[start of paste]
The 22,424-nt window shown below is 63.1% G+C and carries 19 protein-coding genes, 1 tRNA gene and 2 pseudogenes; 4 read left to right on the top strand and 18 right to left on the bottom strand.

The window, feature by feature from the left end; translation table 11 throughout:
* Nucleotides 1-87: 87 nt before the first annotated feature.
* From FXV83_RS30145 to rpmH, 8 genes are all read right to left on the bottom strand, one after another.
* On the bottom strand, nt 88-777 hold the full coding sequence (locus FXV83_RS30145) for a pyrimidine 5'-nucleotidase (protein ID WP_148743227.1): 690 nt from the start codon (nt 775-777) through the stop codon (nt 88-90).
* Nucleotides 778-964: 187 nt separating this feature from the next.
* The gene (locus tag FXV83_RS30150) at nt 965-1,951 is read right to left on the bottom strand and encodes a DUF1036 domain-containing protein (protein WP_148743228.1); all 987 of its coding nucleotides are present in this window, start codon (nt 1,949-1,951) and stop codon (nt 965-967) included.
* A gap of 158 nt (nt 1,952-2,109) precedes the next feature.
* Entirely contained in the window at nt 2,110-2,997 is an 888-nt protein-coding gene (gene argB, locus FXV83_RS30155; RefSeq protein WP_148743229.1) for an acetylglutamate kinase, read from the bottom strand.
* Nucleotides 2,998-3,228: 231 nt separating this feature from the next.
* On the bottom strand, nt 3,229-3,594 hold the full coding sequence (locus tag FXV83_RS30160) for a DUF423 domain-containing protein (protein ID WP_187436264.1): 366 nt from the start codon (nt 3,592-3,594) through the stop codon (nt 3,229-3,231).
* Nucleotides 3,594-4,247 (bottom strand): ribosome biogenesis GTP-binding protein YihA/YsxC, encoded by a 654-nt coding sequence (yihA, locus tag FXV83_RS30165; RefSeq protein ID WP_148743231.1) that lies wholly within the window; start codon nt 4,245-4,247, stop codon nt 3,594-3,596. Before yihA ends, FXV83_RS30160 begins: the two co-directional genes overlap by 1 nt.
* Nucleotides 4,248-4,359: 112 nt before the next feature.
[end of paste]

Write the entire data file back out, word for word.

The 22,424-nt window shown below is 63.1% G+C and carries 19 protein-coding genes, 1 tRNA gene and 2 pseudogenes; 4 read left to right on the top strand and 18 right to left on the bottom strand.

The window, feature by feature from the left end; translation table 11 throughout:
* Nucleotides 1-87: 87 nt before the first annotated feature.
* From FXV83_RS30145 to rpmH, 8 genes are all read right to left on the bottom strand, one after another.
* On the bottom strand, nt 88-777 hold the full coding sequence (locus FXV83_RS30145) for a pyrimidine 5'-nucleotidase (protein ID WP_148743227.1): 690 nt from the start codon (nt 775-777) through the stop codon (nt 88-90).
* Nucleotides 778-964: 187 nt separating this feature from the next.
* The gene (locus tag FXV83_RS30150) at nt 965-1,951 is read right to left on the bottom strand and encodes a DUF1036 domain-containing protein (protein WP_148743228.1); all 987 of its coding nucleotides are present in this window, start codon (nt 1,949-1,951) and stop codon (nt 965-967) included.
* A gap of 158 nt (nt 1,952-2,109) precedes the next feature.
* Entirely contained in the window at nt 2,110-2,997 is an 888-nt protein-coding gene (gene argB, locus FXV83_RS30155; RefSeq protein WP_148743229.1) for an acetylglutamate kinase, read from the bottom strand.
* Nucleotides 2,998-3,228: 231 nt separating this feature from the next.
* On the bottom strand, nt 3,229-3,594 hold the full coding sequence (locus tag FXV83_RS30160) for a DUF423 domain-containing protein (protein ID WP_187436264.1): 366 nt from the start codon (nt 3,592-3,594) through the stop codon (nt 3,229-3,231).
* Nucleotides 3,594-4,247 (bottom strand): ribosome biogenesis GTP-binding protein YihA/YsxC, encoded by a 654-nt coding sequence (yihA, locus tag FXV83_RS30165; RefSeq protein ID WP_148743231.1) that lies wholly within the window; start codon nt 4,245-4,247, stop codon nt 3,594-3,596. Before yihA ends, FXV83_RS30160 begins: the two co-directional genes overlap by 1 nt.
* Nucleotides 4,248-4,359: 112 nt before the next feature.